were directly and proximately caused by the carelessness and negligence of the defendants, and each of them, in that the defendants failed to ensure that adequate and proper precautions were taken to avoid personal injury and damage during the course of the performance of this inherently dangerous activity, in the following respects, to wit: a) defendants failed to provide plaintiff with a reasonably safe manner of access to the roof and rafters; b) defendants failed to provide plaintiff with a scaffold and/or an excess ladder to the roof and rafters; c) defendants failed to utilize a manlift or other suitable device to provide plaintiff with access to the roof and rafters; d) defendants failed to provide plaintiff with a safety belt and/or safety harness and/or safety net, and e) defendants failed to provide plaintiff with a reasonably safe place and/or conditions for work.

Each of the defendants filed a motion for summary judgment, claiming that the work in which Zueck was engaged was not inherently dangerous. The trial court sustained the motion as to each defendant, relying on Hofstetter v. Union Electric Co., 724 S.W.2d 527, 530 (Mo.App.1986) ("The theory of liability for an inherently dangerous activity is not applicable where the negligence of the independent contractor creates a new risk, not intrinsic in the work itself, which could have been prevented by routine precautions ... which any careful contractor would be expected to take."); Barbera v. Brod-Dugan Co., 770 S.W.2d 318, 323 (Mo.App.1989) (The danger which faced a painter, "i.e., falling from an elevation of 28 feet, was no more than an ordinary and customary danger of painting."); and Sullivan v. St. Louis Station Associates, 770 S.W.2d 352, 356 (Mo.App.1989) ("[W]hen the contractor chosen is ... competent, the [landowner] will not be liable for his [the contractor's] negligence.") The court of appeals en banc, affirmed, by a vote of 6 to 5, without an opinion which commanded a majority of the votes. We granted Zueck's application for transfer because of the importance of the question and the diversity of the views expressed by the court of appeals. Our jurisdiction is predicated on Article V, section 10 of the Missouri Constitution.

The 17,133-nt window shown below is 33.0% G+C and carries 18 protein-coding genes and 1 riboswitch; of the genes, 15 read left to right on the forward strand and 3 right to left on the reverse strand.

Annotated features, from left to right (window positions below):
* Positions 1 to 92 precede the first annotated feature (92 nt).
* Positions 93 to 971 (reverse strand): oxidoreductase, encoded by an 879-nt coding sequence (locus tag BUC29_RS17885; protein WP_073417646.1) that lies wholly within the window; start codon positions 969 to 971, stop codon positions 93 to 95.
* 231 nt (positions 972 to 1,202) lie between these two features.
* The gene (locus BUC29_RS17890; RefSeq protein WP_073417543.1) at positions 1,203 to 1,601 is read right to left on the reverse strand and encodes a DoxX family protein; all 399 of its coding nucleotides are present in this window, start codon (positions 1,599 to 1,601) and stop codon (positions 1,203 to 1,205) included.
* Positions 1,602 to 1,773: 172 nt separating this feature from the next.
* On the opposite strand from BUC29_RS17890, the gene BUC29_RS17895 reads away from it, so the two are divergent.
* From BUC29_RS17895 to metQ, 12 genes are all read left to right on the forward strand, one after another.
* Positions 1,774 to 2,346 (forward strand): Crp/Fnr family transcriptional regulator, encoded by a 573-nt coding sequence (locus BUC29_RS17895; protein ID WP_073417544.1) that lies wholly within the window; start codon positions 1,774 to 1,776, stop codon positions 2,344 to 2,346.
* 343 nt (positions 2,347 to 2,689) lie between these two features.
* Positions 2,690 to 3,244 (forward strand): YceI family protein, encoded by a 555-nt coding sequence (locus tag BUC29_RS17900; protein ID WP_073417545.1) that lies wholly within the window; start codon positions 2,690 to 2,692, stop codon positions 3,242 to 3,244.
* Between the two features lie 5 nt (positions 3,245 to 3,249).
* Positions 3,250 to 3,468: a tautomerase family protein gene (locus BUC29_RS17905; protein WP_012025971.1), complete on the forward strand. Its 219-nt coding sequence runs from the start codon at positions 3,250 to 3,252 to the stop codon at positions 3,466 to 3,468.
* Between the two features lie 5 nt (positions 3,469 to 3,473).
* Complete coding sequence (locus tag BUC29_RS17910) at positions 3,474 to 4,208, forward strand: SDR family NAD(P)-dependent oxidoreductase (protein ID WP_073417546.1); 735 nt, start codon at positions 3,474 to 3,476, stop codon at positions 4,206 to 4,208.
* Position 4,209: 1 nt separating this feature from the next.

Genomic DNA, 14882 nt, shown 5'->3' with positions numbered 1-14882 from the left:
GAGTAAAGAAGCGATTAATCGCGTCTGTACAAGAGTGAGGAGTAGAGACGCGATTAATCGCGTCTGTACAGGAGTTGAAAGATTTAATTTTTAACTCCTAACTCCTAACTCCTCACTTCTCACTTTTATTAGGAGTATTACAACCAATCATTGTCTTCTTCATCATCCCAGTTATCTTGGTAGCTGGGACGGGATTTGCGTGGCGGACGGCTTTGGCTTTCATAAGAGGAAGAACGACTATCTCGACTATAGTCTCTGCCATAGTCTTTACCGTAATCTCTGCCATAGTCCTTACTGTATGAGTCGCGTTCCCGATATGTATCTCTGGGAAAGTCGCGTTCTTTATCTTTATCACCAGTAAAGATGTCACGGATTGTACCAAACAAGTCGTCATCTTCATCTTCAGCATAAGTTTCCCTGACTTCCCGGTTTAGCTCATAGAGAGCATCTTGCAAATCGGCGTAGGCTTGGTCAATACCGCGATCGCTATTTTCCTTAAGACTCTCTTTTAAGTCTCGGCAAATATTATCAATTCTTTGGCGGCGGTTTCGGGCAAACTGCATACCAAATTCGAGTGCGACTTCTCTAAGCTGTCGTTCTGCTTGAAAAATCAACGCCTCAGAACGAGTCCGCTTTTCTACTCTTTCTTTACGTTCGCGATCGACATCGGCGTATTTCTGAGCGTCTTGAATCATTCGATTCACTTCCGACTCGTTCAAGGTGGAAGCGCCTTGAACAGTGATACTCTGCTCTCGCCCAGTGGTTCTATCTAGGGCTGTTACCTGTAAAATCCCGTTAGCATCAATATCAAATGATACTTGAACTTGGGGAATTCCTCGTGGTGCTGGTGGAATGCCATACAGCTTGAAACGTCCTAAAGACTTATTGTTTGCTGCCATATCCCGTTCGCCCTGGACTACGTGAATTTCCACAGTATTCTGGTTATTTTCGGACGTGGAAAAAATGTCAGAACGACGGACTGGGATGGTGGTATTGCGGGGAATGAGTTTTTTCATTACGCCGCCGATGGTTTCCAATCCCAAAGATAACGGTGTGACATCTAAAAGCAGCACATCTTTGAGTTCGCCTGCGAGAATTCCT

Summary judgment is an extreme, drastic remedy and may be employed only where there are no genuine issues of fact and where the moving party is entitled to judgment as a matter of law. Elliott v. Harris, 423 S.W.2d 831, 835 (Mo. banc 1968). On review, this Court examines the record in the light most favorable to the party against whom a judgment was rendered. Gast v. Ebert, 739 S.W.2d 545, 546 (Mo. banc 1987).

Although we believe that the question whether an activity is inherently dangerous is a question of law for a court's initial determination, for purposes of this opinion we assume, arguendo, that the work of painting at a height in which Zueck was engaged and as a result of which he was injured was inherently dangerous. Although we might reach a different conclusion were that the critical issue in the case, our assumption removes any issue of unresolved fact. Indeed, under the resolution we reach in this case, Zueck's petition could not withstand a motion to dismiss. Concerning the propriety of the trial court's summary judgment order, the only issues remaining before this Court now are matters of law.